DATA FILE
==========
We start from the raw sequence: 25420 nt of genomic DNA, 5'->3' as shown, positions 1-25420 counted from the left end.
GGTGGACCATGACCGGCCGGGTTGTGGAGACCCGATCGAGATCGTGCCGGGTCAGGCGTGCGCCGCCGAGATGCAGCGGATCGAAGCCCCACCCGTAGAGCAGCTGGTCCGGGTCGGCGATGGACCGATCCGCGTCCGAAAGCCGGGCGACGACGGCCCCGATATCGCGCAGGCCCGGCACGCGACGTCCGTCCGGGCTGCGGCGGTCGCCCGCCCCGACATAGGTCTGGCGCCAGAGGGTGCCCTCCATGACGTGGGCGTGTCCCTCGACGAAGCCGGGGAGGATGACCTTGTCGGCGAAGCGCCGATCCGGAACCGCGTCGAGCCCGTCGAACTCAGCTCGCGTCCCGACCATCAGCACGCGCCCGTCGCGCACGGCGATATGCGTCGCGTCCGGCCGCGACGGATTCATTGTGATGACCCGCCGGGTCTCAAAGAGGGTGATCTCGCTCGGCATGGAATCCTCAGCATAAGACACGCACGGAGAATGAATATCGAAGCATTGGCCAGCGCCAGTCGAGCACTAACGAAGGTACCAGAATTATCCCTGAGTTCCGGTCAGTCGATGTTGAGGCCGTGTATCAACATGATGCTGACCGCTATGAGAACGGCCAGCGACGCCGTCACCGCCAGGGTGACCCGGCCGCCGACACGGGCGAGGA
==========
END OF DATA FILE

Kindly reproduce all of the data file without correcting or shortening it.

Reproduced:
We start from the raw sequence: 25420 nt of genomic DNA, 5'->3' as shown, positions 1-25420 counted from the left end.
GGTGGACCATGACCGGCCGGGTTGTGGAGACCCGATCGAGATCGTGCCGGGTCAGGCGTGCGCCGCCGAGATGCAGCGGATCGAAGCCCCACCCGTAGAGCAGCTGGTCCGGGTCGGCGATGGACCGATCCGCGTCCGAAAGCCGGGCGACGACGGCCCCGATATCGCGCAGGCCCGGCACGCGACGTCCGTCCGGGCTGCGGCGGTCGCCCGCCCCGACATAGGTCTGGCGCCAGAGGGTGCCCTCCATGACGTGGGCGTGTCCCTCGACGAAGCCGGGGAGGATGACCTTGTCGGCGAAGCGCCGATCCGGAACCGCGTCGAGCCCGTCGAACTCAGCTCGCGTCCCGACCATCAGCACGCGCCCGTCGCGCACGGCGATATGCGTCGCGTCCGGCCGCGACGGATTCATTGTGATGACCCGCCGGGTCTCAAAGAGGGTGATCTCGCTCGGCATGGAATCCTCAGCATAAGACACGCACGGAGAATGAATATCGAAGCATTGGCCAGCGCCAGTCGAGCACTAACGAAGGTACCAGAATTATCCCTGAGTTCCGGTCAGTCGATGTTGAGGCCGTGTATCAACATGATGCTGACCGCTATGAGAACGGCCAGCGACGCCGTCACCGCCAGGGTGACCCGGCCGCCGACACGGGCGAGGA